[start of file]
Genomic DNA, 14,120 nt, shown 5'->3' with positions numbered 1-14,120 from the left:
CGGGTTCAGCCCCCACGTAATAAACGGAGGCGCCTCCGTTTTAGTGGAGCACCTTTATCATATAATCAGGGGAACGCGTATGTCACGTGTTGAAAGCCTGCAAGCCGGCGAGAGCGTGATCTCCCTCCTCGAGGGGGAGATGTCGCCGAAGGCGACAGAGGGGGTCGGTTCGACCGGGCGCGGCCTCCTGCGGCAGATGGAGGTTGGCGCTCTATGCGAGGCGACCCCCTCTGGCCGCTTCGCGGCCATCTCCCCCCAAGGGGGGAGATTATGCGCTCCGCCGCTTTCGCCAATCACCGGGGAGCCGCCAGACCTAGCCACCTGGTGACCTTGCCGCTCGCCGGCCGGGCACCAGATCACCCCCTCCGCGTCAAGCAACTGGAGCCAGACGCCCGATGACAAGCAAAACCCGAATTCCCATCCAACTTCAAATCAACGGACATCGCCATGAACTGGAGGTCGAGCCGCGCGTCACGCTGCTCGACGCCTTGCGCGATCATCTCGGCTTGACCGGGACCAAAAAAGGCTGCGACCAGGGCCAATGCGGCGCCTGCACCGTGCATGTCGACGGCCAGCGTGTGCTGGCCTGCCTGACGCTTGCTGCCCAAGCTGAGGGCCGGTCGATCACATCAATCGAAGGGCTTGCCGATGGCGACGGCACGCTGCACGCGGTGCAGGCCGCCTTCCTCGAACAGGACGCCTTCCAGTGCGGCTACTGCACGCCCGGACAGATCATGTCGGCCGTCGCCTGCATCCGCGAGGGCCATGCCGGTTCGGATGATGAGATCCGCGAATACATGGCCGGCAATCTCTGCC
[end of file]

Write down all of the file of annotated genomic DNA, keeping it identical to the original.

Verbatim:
Genomic DNA, 14,120 nt, shown 5'->3' with positions numbered 1-14,120 from the left:
CGGGTTCAGCCCCCACGTAATAAACGGAGGCGCCTCCGTTTTAGTGGAGCACCTTTATCATATAATCAGGGGAACGCGTATGTCACGTGTTGAAAGCCTGCAAGCCGGCGAGAGCGTGATCTCCCTCCTCGAGGGGGAGATGTCGCCGAAGGCGACAGAGGGGGTCGGTTCGACCGGGCGCGGCCTCCTGCGGCAGATGGAGGTTGGCGCTCTATGCGAGGCGACCCCCTCTGGCCGCTTCGCGGCCATCTCCCCCCAAGGGGGGAGATTATGCGCTCCGCCGCTTTCGCCAATCACCGGGGAGCCGCCAGACCTAGCCACCTGGTGACCTTGCCGCTCGCCGGCCGGGCACCAGATCACCCCCTCCGCGTCAAGCAACTGGAGCCAGACGCCCGATGACAAGCAAAACCCGAATTCCCATCCAACTTCAAATCAACGGACATCGCCATGAACTGGAGGTCGAGCCGCGCGTCACGCTGCTCGACGCCTTGCGCGATCATCTCGGCTTGACCGGGACCAAAAAAGGCTGCGACCAGGGCCAATGCGGCGCCTGCACCGTGCATGTCGACGGCCAGCGTGTGCTGGCCTGCCTGACGCTTGCTGCCCAAGCTGAGGGCCGGTCGATCACATCAATCGAAGGGCTTGCCGATGGCGACGGCACGCTGCACGCGGTGCAGGCCGCCTTCCTCGAACAGGACGCCTTCCAGTGCGGCTACTGCACGCCCGGACAGATCATGTCGGCCGTCGCCTGCATCCGCGAGGGCCATGCCGGTTCGGATGATGAGATCCGCGAATACATGGCCGGCAATCTCTGCC